On The Horizon


kaito_icon.gif kimiko_icon.gif

Scene Title On The Horizon
Synopsis Kaito begins to cobble his family back together for what's to come.
Date April 1st, 2009

The Yamagato Fellowship — Tokyo, Japan

It's the peak of the day, the sun shining through the wide windows of the gallery of the Yamagato Fellowship enough to make artificial light unnecessary. There are glass cases, displaying pottery, weaponry, sculptures, and light sends bright white glare off both these and the plaques that accompany. Paintings, too, on the walls, and tapestries, ancient things, infinitely priceless. It's a clean and mostly empty place, filled with a kind of modern and elegant reverence that the items on display requires.

Kaito moves past these relics as if he had seen them all before, countless times, which may or may not be true. It's an expected visit, most of the meetings he sets up are, not a man of spontaneity outside of his own unstoppable decisions that may come at a moment's notice but are otherwise carefully planned. He sees things no one else sees coming. He, in turn, is often seen coming. He moves with an authoritative but patient swiftness, shoes shined, suit immaculate, and he seeks, today, his daughter. There is nothing urgent about his demeanor. There's time.

At such an hour, she should be busy. But she can never be too busy to meet her own father when he requests her presence.

Yamagato Fellowship
Kimiko Nakamura, President

The sign is in English, the one beneath it in characters. Kimiko's executive assistant immediately rises and bows low to Kaito, murmuring effacingly, "She is expecting you, Nakamura-sama." With that, the young woman opens the door for Kaito to step inside.

Kimiko is already standing in front of her desk. Her posture and her clothes are perfect, and the office lacks so much as a speck of dust. Hands folded neatly in front of her, just as the door was opening her head and been bowed, and for just a split second, she was the face and form of Ichi. But then her chin lifts and she bows as her father enters. "Oto-san," she murmurs in a soft voice - soft as a woman's should be, but with calm authority. That's the part of Kaito in her blood. "You honor me with your presence. How can I assist you today?"


It's a simple greeting, her name stated with great familiarity and that brand of reserved affection unique to Kaito, the kind that isn't accompanied with a smile, or even really any warmth. But it's there. The door is shut behind them by the quiet assistant, Kaito's hands coming to link together as he regards his daughter, allowing a silence that might be uncomfortable by her standards to settle between them. There's study, in his gaze, and a kind of resignation.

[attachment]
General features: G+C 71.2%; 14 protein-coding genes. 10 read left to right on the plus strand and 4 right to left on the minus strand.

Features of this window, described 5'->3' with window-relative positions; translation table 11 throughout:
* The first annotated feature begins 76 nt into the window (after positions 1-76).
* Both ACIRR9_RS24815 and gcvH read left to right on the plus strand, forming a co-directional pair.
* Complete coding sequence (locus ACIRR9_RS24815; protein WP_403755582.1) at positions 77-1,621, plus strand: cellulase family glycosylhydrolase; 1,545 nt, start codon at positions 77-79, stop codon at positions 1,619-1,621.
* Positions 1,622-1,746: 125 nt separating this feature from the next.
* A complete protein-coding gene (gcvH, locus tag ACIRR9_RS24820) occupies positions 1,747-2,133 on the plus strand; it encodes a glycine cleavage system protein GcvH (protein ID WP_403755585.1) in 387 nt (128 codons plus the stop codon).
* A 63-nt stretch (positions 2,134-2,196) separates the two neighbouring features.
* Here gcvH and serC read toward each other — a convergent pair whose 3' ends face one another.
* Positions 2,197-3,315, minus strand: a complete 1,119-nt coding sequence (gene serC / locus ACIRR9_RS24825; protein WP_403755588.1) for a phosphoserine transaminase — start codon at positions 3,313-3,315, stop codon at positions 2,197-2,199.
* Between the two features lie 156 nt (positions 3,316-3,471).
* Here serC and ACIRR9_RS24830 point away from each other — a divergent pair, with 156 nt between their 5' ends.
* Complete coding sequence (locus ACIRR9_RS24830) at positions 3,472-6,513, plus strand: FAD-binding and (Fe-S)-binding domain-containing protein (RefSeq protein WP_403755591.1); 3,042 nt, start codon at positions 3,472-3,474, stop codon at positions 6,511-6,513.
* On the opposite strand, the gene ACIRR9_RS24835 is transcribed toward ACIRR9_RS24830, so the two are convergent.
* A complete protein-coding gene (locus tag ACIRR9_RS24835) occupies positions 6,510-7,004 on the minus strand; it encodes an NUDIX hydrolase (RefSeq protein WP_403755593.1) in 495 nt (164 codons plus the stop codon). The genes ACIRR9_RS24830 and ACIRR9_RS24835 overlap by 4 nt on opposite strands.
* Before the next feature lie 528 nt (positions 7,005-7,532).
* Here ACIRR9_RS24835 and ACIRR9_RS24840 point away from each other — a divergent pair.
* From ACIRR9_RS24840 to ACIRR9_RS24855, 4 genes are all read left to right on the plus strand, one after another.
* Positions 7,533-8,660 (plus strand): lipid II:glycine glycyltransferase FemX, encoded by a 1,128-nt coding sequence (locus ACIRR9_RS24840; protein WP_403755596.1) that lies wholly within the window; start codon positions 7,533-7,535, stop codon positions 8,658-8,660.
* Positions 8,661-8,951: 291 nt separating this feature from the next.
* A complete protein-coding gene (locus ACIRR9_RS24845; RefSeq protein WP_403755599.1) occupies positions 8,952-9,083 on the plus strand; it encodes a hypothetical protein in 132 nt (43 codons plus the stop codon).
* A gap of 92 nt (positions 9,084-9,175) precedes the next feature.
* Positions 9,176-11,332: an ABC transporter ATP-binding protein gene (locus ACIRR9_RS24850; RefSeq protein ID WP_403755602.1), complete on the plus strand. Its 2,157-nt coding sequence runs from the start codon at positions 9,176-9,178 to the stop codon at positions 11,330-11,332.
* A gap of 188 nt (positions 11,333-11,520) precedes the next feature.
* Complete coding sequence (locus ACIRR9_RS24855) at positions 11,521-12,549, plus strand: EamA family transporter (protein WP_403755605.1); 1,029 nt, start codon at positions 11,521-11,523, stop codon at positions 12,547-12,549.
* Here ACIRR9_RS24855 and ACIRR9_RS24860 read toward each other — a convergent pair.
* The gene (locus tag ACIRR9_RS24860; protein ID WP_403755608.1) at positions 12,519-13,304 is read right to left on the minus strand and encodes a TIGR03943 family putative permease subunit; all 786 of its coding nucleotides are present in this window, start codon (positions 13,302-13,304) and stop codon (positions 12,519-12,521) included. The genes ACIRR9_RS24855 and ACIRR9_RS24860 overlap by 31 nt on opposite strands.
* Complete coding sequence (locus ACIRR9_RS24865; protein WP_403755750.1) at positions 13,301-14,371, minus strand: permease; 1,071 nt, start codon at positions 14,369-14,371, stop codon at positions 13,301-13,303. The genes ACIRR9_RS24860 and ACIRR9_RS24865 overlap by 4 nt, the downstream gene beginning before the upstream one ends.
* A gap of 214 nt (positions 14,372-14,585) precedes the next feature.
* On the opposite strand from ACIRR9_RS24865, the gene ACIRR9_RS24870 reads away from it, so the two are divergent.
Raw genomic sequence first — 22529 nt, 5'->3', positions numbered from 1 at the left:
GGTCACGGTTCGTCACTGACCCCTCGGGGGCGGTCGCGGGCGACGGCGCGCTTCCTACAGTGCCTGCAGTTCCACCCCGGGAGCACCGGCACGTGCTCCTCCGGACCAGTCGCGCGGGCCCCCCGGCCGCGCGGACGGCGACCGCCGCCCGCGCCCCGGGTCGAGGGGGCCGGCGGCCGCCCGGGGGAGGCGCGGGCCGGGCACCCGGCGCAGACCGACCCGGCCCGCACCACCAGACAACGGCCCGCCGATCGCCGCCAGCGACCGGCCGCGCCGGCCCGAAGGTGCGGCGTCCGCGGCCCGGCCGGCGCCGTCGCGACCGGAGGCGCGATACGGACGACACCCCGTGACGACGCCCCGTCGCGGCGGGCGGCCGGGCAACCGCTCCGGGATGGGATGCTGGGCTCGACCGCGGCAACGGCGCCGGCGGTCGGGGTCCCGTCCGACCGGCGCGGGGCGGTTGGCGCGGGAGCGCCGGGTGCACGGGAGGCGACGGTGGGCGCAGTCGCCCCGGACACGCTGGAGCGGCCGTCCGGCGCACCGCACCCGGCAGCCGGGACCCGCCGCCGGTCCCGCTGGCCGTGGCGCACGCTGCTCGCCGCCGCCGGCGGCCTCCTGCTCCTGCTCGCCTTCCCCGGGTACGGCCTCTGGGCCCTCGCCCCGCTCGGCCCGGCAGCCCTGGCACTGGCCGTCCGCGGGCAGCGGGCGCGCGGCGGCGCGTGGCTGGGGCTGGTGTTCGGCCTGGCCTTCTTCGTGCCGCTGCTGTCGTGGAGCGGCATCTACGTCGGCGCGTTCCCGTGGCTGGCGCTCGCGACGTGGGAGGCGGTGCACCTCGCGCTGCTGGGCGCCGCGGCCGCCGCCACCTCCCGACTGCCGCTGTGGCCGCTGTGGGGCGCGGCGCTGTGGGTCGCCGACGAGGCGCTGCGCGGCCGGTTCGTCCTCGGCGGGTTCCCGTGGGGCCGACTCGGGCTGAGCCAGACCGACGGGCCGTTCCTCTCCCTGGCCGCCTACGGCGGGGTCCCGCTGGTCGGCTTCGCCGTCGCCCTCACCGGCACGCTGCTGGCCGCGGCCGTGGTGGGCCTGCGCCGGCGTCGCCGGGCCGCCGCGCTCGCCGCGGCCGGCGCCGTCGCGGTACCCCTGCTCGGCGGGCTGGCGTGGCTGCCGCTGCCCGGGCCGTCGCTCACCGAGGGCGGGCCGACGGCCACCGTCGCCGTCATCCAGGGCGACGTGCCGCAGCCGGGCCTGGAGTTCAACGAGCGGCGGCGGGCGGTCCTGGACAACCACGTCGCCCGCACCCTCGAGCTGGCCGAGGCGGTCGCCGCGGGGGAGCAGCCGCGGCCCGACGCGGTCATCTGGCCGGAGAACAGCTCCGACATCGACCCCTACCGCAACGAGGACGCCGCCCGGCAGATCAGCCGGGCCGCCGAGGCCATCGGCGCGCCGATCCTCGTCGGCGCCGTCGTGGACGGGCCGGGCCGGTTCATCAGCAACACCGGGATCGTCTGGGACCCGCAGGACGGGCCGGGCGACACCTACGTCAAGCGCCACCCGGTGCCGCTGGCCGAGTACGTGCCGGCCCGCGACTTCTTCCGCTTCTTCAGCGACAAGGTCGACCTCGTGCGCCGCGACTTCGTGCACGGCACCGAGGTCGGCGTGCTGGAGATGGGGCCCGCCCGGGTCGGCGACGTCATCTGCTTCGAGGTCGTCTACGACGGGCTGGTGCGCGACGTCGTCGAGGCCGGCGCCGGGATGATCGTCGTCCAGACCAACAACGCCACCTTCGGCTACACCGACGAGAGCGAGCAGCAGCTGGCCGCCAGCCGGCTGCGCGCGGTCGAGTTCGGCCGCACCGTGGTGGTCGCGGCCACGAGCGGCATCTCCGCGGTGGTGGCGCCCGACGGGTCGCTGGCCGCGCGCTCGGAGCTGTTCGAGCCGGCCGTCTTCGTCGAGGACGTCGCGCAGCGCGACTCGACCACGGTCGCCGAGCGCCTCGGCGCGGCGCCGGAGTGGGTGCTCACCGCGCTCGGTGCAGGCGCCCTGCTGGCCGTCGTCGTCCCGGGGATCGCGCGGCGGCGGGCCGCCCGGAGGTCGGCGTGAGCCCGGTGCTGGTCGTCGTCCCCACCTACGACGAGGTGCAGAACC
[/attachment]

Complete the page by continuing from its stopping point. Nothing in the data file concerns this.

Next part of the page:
She's dismissed a moment later, Kaito moving towards the window to peer out towards the gardens that surround the gallery. It's a nice day, perhaps he should have had this meeting outdoors. "You cannot assist me today," he says, and looks back at her. "That comes later. How are you finding your work here, at the Yamagato Fellowship?"

It's the resignation she finds difficult to bear. What does he see, that makes him so disappointed in her? Hasn't she done everything he's ever expected of her? But Kimiko has long schooled the evidence of worry from her face, in the many years of being this man's eldest child. His daughter. Even when Hiro was being a disappointment, Kaito didn't really see her. Or so she thought.

"I did not know I would take to it as I have." she says, remaining standing in her spot, hands still neatly folded in front of her. "But there is something to be said for approaching my day at work surrounded by the stuff of legends. I only regret that others are not permitted to have the opportunity to find similar inspiration."

"Perhaps some day they will. For now, it is in our best interest to keep what is most important to us as close as we can." His hands have come to rest behind his back in a gentlemanly, relaxed posture, but there is tension as ever in his shoulders. Kaito had always been an alert man. But now, his hand moves lazily, a sedate gesture towards the space beside him. An invitation to stand and speak with him if there ever was one.

Kimiko obligingly steps up to his right hand. Looking out the window, she too takes in the sight of Tokyo. Perhaps too abruptly, she comments without thinking, "I miss Hiro. Have you heard from him?" She hasn't, not in a long time. Mentally she winces, thinking it likely that Kaito will dodge the question, as he always does. She understands the nature of her brother's abilities…in theory. Having never witnessed them, makes them harder to believe. She still remembers when Hiro used to carry a Merry Marvel Marching Society card in his back pocket. And she didn't even know what it actually was.